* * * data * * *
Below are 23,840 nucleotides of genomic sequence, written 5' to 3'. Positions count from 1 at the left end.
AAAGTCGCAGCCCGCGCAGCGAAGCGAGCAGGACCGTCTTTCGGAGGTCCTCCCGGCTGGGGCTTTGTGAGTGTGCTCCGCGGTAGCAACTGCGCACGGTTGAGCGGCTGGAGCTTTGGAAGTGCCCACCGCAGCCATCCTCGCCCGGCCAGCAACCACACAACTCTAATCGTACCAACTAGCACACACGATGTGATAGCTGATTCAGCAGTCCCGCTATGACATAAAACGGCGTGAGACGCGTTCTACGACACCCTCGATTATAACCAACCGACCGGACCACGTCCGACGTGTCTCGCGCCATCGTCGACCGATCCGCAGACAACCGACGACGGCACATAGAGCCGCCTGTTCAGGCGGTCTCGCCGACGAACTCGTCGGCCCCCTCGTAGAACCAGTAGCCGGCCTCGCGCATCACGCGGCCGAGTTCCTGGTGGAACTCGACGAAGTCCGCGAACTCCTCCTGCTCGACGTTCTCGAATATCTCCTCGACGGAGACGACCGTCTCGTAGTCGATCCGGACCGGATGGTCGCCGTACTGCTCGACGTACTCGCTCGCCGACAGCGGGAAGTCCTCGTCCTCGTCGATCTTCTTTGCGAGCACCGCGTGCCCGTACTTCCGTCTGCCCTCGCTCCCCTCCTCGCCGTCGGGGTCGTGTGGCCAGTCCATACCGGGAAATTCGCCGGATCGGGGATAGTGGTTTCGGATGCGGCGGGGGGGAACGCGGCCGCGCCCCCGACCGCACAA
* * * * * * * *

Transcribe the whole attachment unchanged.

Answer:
Below are 23,840 nucleotides of genomic sequence, written 5' to 3'. Positions count from 1 at the left end.
AAAGTCGCAGCCCGCGCAGCGAAGCGAGCAGGACCGTCTTTCGGAGGTCCTCCCGGCTGGGGCTTTGTGAGTGTGCTCCGCGGTAGCAACTGCGCACGGTTGAGCGGCTGGAGCTTTGGAAGTGCCCACCGCAGCCATCCTCGCCCGGCCAGCAACCACACAACTCTAATCGTACCAACTAGCACACACGATGTGATAGCTGATTCAGCAGTCCCGCTATGACATAAAACGGCGTGAGACGCGTTCTACGACACCCTCGATTATAACCAACCGACCGGACCACGTCCGACGTGTCTCGCGCCATCGTCGACCGATCCGCAGACAACCGACGACGGCACATAGAGCCGCCTGTTCAGGCGGTCTCGCCGACGAACTCGTCGGCCCCCTCGTAGAACCAGTAGCCGGCCTCGCGCATCACGCGGCCGAGTTCCTGGTGGAACTCGACGAAGTCCGCGAACTCCTCCTGCTCGACGTTCTCGAATATCTCCTCGACGGAGACGACCGTCTCGTAGTCGATCCGGACCGGATGGTCGCCGTACTGCTCGACGTACTCGCTCGCCGACAGCGGGAAGTCCTCGTCCTCGTCGATCTTCTTTGCGAGCACCGCGTGCCCGTACTTCCGTCTGCCCTCGCTCCCCTCCTCGCCGTCGGGGTCGTGTGGCCAGTCCATACCGGGAAATTCGCCGGATCGGGGATAGTGGTTTCGGATGCGGCGGGGGGGAACGCGGCCGCGCCCCCGACCGCACAA